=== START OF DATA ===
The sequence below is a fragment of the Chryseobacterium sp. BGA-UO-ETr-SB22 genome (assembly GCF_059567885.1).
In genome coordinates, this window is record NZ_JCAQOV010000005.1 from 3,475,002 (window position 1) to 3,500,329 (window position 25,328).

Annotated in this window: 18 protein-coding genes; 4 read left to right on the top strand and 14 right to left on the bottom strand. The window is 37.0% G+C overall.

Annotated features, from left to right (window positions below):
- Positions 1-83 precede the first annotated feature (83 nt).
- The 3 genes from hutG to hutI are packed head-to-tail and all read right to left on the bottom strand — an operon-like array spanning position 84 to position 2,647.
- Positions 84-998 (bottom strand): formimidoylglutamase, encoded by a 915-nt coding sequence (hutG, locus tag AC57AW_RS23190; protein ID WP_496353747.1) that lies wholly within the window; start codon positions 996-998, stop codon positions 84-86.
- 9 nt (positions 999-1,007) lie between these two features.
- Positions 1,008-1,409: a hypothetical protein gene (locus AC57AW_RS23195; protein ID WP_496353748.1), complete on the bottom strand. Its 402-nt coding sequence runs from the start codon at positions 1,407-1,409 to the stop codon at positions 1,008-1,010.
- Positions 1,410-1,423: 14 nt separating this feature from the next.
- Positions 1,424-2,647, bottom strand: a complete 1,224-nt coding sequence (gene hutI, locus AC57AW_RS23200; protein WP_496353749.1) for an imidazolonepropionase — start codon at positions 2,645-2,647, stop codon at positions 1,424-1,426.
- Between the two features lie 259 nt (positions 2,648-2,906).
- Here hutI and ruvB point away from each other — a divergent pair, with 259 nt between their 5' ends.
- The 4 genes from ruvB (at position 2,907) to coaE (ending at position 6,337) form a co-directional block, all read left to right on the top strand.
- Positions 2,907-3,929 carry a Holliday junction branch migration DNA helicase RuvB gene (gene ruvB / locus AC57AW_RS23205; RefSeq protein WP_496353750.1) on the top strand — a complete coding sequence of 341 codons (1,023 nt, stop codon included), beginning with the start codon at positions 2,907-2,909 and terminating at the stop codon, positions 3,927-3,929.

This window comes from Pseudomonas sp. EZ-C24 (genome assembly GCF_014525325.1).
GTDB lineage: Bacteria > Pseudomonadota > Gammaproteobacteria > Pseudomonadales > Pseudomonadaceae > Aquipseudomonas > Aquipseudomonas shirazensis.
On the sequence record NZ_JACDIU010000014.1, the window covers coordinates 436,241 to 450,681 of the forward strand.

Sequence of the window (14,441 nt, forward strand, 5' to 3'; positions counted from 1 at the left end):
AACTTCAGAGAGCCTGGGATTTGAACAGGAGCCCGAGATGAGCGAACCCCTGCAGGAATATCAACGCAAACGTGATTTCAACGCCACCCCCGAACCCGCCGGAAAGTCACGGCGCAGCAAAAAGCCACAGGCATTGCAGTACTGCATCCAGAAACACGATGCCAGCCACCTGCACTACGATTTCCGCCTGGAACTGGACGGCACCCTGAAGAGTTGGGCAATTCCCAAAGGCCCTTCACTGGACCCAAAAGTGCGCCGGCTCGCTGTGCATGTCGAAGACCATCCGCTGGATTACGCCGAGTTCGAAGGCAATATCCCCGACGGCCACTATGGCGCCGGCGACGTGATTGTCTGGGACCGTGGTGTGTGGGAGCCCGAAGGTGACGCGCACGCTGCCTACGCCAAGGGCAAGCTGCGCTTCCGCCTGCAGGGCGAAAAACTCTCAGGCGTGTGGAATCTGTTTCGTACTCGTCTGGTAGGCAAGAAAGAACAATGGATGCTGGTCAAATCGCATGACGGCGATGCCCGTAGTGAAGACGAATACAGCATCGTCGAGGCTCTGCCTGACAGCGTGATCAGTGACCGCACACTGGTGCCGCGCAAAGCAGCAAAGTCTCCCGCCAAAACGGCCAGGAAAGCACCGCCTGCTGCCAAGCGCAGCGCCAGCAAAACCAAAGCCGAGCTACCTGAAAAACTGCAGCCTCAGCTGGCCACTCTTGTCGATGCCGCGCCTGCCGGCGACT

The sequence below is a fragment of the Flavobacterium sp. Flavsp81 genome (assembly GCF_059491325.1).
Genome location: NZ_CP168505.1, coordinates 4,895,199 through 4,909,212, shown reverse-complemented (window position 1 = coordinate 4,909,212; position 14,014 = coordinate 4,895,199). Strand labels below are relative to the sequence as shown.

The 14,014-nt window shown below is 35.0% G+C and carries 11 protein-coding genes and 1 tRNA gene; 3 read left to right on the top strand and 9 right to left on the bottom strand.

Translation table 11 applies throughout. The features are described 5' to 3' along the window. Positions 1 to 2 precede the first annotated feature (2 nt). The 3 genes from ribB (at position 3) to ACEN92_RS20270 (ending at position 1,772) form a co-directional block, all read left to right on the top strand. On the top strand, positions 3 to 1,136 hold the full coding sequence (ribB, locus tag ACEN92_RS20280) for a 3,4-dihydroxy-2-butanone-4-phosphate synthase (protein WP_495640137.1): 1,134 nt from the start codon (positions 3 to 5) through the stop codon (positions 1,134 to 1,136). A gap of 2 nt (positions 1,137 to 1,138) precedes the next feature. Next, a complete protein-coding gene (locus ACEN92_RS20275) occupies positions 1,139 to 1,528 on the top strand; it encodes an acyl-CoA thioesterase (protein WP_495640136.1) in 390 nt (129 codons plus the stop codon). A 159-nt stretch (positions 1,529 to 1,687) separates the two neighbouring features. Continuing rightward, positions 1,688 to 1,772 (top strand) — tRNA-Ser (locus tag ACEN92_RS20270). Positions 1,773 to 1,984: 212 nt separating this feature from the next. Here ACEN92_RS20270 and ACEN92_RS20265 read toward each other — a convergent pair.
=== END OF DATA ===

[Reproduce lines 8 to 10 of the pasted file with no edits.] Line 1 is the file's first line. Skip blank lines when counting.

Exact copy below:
- 9 nt (positions 999-1,007) lie between these two features.
- Positions 1,008-1,409: a hypothetical protein gene (locus AC57AW_RS23195; protein ID WP_496353748.1), complete on the bottom strand. Its 402-nt coding sequence runs from the start codon at positions 1,407-1,409 to the stop codon at positions 1,008-1,010.
- Positions 1,410-1,423: 14 nt separating this feature from the next.